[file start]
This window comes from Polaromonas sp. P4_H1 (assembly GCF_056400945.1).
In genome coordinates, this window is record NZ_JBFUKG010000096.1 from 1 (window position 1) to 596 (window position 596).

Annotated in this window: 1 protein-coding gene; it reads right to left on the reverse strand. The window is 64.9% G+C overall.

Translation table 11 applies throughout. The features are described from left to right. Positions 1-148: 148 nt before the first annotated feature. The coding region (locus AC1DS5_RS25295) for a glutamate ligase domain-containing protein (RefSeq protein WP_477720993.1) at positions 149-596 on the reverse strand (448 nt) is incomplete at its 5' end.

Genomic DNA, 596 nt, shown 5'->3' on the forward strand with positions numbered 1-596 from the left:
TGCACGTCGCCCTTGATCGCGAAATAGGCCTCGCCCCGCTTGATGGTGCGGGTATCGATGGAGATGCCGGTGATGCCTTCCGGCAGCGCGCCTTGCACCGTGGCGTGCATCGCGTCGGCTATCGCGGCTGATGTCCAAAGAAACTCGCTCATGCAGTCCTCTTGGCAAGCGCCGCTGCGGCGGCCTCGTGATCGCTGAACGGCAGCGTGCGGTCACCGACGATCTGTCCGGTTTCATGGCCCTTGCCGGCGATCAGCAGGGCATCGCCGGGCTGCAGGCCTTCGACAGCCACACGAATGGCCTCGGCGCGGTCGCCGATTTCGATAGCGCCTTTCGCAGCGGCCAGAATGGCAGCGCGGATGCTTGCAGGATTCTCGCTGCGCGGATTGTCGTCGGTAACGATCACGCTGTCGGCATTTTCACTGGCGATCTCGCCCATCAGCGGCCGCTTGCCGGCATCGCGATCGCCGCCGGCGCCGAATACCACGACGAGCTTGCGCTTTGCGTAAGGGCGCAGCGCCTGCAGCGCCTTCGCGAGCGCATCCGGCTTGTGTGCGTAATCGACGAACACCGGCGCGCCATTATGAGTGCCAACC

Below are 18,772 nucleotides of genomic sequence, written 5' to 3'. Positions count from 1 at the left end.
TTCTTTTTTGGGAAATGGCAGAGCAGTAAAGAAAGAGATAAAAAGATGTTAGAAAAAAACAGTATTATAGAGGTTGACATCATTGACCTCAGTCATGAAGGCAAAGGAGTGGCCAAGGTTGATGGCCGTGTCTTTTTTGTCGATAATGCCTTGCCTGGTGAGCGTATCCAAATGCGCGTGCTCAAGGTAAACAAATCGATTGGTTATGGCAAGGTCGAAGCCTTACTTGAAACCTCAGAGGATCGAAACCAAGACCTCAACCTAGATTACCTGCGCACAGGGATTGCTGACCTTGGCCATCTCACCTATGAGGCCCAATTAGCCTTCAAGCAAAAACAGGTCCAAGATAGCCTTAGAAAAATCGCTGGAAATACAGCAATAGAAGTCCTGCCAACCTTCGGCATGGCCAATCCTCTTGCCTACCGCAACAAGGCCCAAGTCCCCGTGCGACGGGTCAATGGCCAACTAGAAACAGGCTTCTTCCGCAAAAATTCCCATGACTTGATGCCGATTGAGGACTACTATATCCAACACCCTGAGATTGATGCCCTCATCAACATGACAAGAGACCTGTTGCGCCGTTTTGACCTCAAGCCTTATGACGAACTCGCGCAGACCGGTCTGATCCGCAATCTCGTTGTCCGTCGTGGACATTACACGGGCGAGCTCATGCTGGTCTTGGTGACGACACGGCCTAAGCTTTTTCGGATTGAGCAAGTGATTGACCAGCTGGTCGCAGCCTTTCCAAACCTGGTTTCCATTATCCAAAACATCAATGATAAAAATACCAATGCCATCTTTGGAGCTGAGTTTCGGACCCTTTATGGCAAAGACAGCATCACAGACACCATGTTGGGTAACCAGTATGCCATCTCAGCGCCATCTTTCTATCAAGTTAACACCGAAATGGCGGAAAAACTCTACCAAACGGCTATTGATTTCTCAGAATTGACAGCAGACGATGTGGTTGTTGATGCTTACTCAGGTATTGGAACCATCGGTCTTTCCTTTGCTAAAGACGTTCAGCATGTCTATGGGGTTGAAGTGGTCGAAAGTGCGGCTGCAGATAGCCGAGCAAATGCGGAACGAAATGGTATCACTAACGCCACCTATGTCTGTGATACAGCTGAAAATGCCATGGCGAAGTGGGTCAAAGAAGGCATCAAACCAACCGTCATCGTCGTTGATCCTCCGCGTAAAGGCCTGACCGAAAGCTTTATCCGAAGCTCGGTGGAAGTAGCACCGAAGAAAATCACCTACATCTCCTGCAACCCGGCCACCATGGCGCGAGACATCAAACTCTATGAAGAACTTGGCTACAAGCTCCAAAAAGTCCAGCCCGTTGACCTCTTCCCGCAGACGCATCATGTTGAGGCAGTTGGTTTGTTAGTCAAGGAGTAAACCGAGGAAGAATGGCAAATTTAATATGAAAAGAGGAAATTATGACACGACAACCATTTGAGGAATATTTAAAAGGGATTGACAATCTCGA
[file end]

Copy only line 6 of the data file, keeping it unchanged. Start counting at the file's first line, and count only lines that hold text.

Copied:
TGCACGTCGCCCTTGATCGCGAAATAGGCCTCGCCCCGCTTGATGGTGCGGGTATCGATGGAGATGCCGGTGATGCCTTCCGGCAGCGCGCCTTGCACCGTGGCGTGCATCGCGTCGGCTATCGCGGCTGATGTCCAAAGAAACTCGCTCATGCAGTCCTCTTGGCAAGCGCCGCTGCGGCGGCCTCGTGATCGCTGAACGGCAGCGTGCGGTCACCGACGATCTGTCCGGTTTCATGGCCCTTGCCGGCGATCAGCAGGGCATCGCCGGGCTGCAGGCCTTCGACAGCCACACGAATGGCCTCGGCGCGGTCGCCGATTTCGATAGCGCCTTTCGCAGCGGCCAGAATGGCAGCGCGGATGCTTGCAGGATTCTCGCTGCGCGGATTGTCGTCGGTAACGATCACGCTGTCGGCATTTTCACTGGCGATCTCGCCCATCAGCGGCCGCTTGCCGGCATCGCGATCGCCGCCGGCGCCGAATACCACGACGAGCTTGCGCTTTGCGTAAGGGCGCAGCGCCTGCAGCGCCTTCGCGAGCGCATCCGGCTTGTGTGCGTAATCGACGAACACCGGCGCGCCATTATGAGTGCCAACC